In the years preceding the pandemic, Australia was one of the world’s most popular destinations for international students.
It also had the highest concentration of international students in the world at around three times that of the UK and Canada, and six times that of the US:
The number of international students studying in Australia hit a record high in October 2023, with 672.800 visas on issue:
The number of graduate visas on issue also hit a record high 193,200 in October:
This means that around one in 30 people in Australia in October 2023 held one of these visas – an extraordinary number.
On New Year’s Day, The SMH reported that the University of Sydney’s revenue from international student fees topped $1.4 billion in 2022, which is higher than any other Australian university.
International students accounted for 78% per cent of Sydney University’s revenue from student fees, and 48% of its overall revenue.
Vice-chancellor Mark Scott claims universities have become increasingly reliant on revenue from international students due to a lack of government and business investment in research.
“We value our international students, they are valued contributors, we love having them on campus, but I think there are many who would say the financial dependence on their contribution is not where it needs to be”, he said.
“The only way top Australian universities have been able to make the investments necessary for their research achievements is because of international students, so they are important”.
Scott added that Sydney University’s income from international students has been invested in a future fund, which can be used in the event of another downturn in overseas students.
Tellingly, the boom in international revenue follows record commission fees paid to education agents by top NSW universities:
“NSW public universities spent at least $147 million on the commissions last year, but students are largely in the dark on the portion of their tuition fees that go to the agents, prompting calls for regulation and transparency in the growing sector”, The SMH reported last month.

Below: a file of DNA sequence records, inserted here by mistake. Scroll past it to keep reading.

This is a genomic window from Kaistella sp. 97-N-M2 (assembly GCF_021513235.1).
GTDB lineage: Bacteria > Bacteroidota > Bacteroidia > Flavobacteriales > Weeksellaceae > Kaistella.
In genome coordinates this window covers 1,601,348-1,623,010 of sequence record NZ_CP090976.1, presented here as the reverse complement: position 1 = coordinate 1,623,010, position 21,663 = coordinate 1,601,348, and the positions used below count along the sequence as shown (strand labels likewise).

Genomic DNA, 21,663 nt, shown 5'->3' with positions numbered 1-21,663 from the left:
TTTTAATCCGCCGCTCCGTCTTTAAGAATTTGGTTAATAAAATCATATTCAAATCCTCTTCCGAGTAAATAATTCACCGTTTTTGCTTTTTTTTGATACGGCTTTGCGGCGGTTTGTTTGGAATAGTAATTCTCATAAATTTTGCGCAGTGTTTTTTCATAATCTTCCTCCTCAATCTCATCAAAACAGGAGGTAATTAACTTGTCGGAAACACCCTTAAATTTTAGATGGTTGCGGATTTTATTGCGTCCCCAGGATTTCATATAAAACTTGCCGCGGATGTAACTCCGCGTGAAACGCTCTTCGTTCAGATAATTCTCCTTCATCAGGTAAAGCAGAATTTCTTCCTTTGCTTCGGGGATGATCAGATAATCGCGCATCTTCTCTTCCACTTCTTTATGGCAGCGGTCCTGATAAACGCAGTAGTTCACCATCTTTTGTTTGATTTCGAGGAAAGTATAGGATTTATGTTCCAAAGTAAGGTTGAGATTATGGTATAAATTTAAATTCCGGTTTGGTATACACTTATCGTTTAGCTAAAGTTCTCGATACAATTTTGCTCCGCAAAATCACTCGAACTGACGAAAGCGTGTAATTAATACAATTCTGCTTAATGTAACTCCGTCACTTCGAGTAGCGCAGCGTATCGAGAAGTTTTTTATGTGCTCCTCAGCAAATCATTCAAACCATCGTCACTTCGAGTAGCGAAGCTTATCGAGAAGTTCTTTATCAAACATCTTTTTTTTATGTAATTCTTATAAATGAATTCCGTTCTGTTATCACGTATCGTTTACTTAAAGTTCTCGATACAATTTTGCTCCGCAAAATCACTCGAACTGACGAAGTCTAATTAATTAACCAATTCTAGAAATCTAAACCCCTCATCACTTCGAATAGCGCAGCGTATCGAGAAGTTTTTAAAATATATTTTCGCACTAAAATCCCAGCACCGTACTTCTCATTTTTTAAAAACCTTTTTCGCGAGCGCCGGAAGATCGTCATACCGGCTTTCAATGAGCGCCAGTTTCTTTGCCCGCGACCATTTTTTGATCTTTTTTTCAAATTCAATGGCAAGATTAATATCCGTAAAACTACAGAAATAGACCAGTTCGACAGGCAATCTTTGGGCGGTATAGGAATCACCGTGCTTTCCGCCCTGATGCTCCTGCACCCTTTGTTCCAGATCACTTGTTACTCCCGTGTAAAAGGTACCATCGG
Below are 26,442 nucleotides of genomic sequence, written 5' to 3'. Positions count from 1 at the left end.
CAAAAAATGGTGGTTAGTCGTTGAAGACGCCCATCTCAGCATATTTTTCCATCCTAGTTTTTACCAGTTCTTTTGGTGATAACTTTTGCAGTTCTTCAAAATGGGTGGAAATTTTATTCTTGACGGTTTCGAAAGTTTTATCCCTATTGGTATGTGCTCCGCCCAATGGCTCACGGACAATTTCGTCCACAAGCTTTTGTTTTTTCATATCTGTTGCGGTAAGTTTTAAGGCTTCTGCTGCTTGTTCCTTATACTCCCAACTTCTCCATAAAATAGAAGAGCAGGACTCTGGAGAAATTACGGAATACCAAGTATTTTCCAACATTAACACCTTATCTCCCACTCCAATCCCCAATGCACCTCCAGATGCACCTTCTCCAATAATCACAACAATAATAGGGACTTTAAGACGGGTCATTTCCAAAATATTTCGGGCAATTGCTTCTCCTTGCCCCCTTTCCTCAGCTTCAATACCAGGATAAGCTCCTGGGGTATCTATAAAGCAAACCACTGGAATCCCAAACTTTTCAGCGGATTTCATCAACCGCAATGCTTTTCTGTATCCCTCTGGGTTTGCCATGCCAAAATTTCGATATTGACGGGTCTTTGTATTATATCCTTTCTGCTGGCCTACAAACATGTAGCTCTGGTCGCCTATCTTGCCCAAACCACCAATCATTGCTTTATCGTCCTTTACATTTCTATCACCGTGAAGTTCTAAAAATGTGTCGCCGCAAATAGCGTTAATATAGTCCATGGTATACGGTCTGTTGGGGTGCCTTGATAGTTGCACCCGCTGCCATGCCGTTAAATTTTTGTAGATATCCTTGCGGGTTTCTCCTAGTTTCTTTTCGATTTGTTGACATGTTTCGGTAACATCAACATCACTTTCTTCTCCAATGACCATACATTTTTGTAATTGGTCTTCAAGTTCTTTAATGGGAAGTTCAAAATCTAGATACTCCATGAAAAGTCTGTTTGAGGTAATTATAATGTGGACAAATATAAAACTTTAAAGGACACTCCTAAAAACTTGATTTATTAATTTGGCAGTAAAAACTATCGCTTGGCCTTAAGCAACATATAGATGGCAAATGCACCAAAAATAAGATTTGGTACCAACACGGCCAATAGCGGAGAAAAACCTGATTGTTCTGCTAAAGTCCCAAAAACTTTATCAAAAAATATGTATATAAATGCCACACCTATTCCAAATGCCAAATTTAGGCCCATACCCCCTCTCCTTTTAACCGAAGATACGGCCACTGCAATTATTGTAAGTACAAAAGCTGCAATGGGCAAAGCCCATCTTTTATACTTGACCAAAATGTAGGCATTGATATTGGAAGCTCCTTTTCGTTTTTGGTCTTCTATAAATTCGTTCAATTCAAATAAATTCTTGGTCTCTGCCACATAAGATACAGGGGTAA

“About 76% of 2022 international student enrolments at universities came to Australia through education agents, according to the latest federal government data, up from 61% 10 years ago”.
“At the state’s largest educator of foreign students, Sydney University, the bill for agent fees was almost $51 million last year, a 58% increase over five years”, The SMH said.
The relationship between our universities’ reliance on international student fees, research and rankings has always been a ‘ponzi scheme’.
To cut a long story short, the federal government and universities in Australia devised a structure to encourage large volumes of full-fee paying overseas students by:
- The Australian government offering the most generous student visa work rights and permanent residency opportunities in the world; and
- Australian universities lowering entry and teaching standards.
The financial windfall from growing international student numbers was then piled into research aimed purely at propelling Australia’s institutions up global rankings, rather than areas that helped Australians.
Because a better international ranking enhances a university’s reputation and signifies quality, these rankings were then used by universities as a marketing tool to lift international student enrolments alongside justifying higher fees.
What a marvelous ponzi scheme for Australian universities: 1) bring in plane loads of international students. 2) pump the fee revenue into research. 3) achieve a high ranking. 4) use it to market for more international students. 5) rinse and repeat.